Washington Post columnist Jay Mathews posted an interesting column yesterday about a Charter School proposal in Fairfax County. The premise of Mathews’ column is that charter schools and “rich” suburbs don’t mix. (Washington Post online text – not mine.) Mathews wrote about this topic because some former FCPS officials are proposing a public school charter to help low-income families. Mathews doesn’t like the idea. It’s not really clear why he holds this view exactly except that Mathews states, “Fairfax school officials have suggested to me that charters are just for struggling school systems.”
I think it’s impressive former Fairfax County Public Schools officials are “thinking outside of the box” when it comes to our county’s needy students. Why not? Addressing poverty doesn’t have to be a one-size fits all model.
Here’s one option I know that works and that FCPS officials might examine. A few years ago, my friend Terry introduced me to Mr. Tom Lewis – an impressive, retired DC police officer – who created The Fishing School in Washington, D.C. Mr. Lewis provides after-school academic programs for at-risk youth. The school is reliant on corporate and private donations as well as a major yearly fundraiser that my friend Terry organizes.
After I heard Tom’s story, my husband and I became supporters of this terrific school. Tom tells the heartbreaking story of his service in DC public schools as the on-site police officer. Many of the children would ask “Officer Tom” if he would be their dad. Tom learned that these children needed and craved personal attention. He realized there was a critical time period each day – from 3pm to 11pm – when these poor kids really needed adult guidance and a place to stay off the streets until a parent or guardian returned home from work.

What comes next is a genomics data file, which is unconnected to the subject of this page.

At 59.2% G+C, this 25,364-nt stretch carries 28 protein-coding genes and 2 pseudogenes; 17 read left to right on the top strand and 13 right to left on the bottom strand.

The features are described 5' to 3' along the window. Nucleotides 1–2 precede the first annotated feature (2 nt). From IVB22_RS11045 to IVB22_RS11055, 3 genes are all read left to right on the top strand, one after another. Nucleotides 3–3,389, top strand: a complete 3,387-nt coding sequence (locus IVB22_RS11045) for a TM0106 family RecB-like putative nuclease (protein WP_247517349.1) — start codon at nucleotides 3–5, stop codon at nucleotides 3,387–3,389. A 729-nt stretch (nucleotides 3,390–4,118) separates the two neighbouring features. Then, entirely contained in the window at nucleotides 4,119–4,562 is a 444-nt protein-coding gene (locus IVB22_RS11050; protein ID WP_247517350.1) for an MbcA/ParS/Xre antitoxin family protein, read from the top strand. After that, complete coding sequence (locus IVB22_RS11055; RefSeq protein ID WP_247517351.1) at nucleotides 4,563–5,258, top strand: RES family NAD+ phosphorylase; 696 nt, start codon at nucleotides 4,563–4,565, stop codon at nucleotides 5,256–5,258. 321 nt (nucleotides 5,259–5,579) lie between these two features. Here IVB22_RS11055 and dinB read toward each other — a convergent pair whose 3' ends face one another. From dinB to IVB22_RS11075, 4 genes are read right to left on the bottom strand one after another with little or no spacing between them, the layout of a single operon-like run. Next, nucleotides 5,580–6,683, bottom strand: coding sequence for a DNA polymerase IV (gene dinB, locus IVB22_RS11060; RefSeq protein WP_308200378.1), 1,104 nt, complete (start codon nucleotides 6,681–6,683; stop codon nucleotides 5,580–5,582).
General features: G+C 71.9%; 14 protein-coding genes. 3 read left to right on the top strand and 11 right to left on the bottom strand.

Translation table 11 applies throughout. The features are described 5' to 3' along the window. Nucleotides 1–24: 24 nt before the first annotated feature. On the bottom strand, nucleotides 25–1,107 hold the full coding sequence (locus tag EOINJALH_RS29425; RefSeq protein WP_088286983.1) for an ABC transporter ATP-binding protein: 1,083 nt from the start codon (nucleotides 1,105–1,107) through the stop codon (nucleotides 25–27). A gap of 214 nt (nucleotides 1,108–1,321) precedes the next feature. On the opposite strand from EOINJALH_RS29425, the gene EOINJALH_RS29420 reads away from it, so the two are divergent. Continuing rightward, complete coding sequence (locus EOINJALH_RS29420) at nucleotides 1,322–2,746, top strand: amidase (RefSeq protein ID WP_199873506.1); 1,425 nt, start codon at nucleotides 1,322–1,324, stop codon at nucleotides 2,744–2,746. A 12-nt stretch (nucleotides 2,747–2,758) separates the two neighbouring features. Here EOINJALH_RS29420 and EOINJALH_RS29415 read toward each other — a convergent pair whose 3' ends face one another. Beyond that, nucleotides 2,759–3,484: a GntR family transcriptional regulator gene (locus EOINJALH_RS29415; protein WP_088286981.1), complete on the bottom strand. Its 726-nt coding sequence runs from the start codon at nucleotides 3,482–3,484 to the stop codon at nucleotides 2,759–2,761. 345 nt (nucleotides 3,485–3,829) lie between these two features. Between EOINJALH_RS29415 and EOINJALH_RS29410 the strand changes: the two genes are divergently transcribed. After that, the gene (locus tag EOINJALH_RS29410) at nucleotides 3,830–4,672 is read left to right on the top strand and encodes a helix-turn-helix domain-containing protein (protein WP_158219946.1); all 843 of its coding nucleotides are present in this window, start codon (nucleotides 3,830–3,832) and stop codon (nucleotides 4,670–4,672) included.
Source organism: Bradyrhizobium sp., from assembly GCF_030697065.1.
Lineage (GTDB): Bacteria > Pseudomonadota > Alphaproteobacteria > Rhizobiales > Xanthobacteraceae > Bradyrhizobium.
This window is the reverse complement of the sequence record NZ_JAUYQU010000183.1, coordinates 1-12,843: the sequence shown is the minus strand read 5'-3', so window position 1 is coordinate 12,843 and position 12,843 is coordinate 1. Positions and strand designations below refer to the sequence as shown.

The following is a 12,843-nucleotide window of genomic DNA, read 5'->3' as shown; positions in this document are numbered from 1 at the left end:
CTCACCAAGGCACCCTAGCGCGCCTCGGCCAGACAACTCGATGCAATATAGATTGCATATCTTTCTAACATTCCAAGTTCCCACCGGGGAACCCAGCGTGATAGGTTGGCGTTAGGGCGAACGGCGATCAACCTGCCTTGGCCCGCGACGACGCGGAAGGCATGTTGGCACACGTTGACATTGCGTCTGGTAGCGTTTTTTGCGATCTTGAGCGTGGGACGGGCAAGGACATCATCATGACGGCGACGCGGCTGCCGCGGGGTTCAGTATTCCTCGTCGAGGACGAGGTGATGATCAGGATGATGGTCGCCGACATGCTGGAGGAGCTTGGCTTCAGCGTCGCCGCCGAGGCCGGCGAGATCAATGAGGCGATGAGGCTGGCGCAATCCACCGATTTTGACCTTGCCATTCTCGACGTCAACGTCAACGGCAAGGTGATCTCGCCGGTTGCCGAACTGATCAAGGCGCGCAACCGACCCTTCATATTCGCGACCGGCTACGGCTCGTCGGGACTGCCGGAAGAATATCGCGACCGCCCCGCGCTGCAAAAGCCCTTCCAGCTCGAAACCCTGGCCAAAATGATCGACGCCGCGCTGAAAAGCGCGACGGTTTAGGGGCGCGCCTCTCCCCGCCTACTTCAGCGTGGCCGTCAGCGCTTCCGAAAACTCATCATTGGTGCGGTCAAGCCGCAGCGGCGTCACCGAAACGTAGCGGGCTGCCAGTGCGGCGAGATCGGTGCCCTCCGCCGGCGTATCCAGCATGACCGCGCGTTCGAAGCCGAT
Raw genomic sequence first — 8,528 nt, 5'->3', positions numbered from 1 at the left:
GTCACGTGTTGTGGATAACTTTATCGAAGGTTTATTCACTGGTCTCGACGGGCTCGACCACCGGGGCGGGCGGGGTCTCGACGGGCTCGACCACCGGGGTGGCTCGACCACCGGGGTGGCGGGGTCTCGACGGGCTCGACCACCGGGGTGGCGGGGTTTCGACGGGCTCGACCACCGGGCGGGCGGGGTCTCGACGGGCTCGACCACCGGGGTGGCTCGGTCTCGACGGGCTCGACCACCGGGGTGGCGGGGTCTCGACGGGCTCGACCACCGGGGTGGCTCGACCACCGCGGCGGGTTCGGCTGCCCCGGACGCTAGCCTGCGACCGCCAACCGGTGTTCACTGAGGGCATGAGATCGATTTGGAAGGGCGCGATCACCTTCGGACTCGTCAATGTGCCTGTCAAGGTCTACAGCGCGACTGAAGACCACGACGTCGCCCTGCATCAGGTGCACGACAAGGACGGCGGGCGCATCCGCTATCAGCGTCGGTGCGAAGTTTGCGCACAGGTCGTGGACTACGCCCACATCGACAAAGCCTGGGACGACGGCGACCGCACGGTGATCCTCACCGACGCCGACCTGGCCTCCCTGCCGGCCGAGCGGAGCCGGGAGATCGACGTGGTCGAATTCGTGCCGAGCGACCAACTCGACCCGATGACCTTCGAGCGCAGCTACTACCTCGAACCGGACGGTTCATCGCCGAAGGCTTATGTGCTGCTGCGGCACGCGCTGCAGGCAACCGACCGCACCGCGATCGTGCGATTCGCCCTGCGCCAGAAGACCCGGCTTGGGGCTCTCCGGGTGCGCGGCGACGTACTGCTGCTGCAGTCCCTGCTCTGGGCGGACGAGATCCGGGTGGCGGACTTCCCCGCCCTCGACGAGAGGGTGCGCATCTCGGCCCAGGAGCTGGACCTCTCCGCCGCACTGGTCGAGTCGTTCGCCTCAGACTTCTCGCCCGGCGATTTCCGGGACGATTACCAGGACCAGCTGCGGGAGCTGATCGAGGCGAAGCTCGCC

When Tom retired, he took his policeman’s pension – bought a run-down crack house, fixed it up and opened The Fishing School to help needy children who wanted him to be “their dad.” Two years ago, ABC’s “Extreme Home Make-Over” learned about Tom’s remarkable story. Thanks to the ABC Network, that former crack house is now a shining new facility and some of the city’s most at-risk kids get tutoring help, a healthy meal and a safe place to play.
Tom was thinking outside of the box. Tom didn’t wait for DC Schools to come up with a solution. Tom didn’t wait for DC’s government to step in with funding. Tom took it upon himself to help break the cycle of poverty in his neighborhood and in his own way. The results have been incredible.
I like the fact that these former FCPS officials are engaging in some similar “out of the box” thinking. Maybe a charter school is one way and maybe it’s not. But what’s the harm in trying? If there are officials inside or outside of FCPS who can offer effective solutions that provide “wrap-around” services for poor families, then I for one want to hear more about it.